One of the first things that needs to be tackled is the prevailing idea that pupil premium equals low ability. The ability profile across our school is definitely lower than in other areas, but that’s not to say that it has anything to do with the level of deprivation amongst our students and their families. I’ve had this discussion – some would say argument! – with several staff in my school. When I was observed last year, 11 out of 23 students in the class were labelled as pupil premium students. I was expected to teach a separate lesson to those 11 than I was to the other 12 (more if you then take into account the SEN register, EAL needs, prior attainment etc). The issue for me, and what caused the greatest debate later, was that the majority of those students in that class doing that particular work, did not need extra support. And yet, I was expected to prioritise their needs over the needs of non-pupil premium students who actually needed a greater level of support.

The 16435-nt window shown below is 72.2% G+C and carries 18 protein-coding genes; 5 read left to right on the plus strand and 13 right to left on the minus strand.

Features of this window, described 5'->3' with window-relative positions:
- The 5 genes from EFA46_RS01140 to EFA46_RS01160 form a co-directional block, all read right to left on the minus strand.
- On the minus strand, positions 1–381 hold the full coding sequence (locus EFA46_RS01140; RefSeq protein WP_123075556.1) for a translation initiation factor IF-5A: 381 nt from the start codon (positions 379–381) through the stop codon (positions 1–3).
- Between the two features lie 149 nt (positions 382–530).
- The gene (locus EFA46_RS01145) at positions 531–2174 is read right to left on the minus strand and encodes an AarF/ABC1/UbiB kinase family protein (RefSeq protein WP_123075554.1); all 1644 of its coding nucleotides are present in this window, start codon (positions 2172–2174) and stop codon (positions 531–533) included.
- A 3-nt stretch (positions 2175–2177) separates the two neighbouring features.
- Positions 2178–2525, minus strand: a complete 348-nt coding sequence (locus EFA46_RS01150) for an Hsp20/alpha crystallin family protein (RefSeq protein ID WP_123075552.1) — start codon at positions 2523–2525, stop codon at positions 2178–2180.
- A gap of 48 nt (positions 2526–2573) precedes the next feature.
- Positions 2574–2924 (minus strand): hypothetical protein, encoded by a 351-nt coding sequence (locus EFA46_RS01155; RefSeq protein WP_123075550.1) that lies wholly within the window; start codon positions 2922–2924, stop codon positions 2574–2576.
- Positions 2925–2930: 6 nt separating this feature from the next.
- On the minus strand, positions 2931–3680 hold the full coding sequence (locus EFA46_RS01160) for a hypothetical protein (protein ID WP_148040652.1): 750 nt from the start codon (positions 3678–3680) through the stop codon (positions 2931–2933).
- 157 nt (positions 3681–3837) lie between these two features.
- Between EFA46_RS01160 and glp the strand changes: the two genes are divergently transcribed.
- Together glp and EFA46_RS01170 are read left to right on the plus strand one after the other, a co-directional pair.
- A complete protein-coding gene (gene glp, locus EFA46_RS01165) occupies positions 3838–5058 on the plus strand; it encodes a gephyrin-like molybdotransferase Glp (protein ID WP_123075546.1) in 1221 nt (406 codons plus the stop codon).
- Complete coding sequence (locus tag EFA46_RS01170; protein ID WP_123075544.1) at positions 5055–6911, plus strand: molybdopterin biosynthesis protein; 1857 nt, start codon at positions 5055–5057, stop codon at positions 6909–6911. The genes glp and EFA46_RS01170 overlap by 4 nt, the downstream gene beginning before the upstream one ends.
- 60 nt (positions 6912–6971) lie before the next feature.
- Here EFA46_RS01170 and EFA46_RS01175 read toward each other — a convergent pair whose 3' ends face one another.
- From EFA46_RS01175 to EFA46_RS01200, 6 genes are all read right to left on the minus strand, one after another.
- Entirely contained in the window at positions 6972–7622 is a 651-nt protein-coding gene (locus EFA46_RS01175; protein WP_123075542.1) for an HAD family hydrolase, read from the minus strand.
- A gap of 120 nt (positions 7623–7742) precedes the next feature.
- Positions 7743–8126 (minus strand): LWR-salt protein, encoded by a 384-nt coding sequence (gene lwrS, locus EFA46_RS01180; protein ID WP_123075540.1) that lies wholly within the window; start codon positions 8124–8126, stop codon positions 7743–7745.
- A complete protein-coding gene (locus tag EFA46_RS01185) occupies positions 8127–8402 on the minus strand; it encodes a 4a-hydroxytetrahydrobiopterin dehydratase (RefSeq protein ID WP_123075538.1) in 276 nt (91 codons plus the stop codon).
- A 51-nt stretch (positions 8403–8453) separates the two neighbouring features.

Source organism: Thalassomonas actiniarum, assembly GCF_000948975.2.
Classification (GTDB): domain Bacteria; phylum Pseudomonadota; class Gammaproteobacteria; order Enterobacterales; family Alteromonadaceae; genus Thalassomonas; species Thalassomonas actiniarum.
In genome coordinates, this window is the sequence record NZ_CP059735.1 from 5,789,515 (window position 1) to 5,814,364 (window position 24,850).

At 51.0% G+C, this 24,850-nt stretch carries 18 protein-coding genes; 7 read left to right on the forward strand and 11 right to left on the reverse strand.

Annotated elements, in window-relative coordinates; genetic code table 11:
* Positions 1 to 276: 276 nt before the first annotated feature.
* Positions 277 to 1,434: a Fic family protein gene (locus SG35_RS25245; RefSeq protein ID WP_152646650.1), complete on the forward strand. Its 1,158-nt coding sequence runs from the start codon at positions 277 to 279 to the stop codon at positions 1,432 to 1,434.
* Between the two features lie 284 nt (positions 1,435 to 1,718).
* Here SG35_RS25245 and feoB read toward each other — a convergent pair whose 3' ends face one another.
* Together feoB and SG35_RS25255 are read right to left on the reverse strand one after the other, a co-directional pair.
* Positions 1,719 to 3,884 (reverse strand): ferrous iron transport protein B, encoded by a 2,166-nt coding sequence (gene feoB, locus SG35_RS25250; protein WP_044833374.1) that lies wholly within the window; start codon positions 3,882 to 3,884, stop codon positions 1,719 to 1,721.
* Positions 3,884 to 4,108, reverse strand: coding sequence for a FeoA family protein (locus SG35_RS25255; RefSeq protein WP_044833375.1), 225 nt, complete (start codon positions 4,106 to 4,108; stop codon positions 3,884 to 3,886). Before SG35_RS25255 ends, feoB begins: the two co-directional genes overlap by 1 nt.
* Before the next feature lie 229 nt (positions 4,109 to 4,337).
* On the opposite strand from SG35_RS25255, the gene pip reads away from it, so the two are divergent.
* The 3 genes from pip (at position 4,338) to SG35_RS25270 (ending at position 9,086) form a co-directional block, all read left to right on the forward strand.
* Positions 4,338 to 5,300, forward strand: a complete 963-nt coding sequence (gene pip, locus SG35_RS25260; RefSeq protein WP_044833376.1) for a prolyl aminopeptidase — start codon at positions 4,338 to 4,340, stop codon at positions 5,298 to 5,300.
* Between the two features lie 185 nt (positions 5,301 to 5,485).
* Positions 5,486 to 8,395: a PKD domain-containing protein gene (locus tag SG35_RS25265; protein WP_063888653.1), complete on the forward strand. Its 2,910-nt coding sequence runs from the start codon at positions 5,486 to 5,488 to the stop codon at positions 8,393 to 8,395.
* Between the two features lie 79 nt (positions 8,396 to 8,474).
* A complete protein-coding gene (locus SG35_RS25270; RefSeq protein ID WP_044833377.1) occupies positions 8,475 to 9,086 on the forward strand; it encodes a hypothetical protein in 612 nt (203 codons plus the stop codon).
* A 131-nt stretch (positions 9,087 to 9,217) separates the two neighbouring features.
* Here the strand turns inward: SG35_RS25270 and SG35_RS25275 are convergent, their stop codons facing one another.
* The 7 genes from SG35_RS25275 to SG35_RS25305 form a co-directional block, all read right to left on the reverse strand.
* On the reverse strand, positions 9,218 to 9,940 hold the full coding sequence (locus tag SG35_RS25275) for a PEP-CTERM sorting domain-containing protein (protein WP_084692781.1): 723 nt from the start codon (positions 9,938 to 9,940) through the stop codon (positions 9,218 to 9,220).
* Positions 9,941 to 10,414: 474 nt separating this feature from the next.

The overarching idea behind pupil premium funding, at least in my mind, is to help provide the resources and experiences to students who don’t get it naturally at home, to bring them in line with students who do. At least, this is how it was sold to us initially. Paying for them to go on trips, giving them access to technology, providing extra resources like textbooks – these things are supposed to level the playing field, so to speak. Simply teaching multiple lessons within a single lesson, particularly when some of those students don’t actually need the extra support in that class and sometimes at the expense of those who do, doesn’t really seem to be levelling anything at all.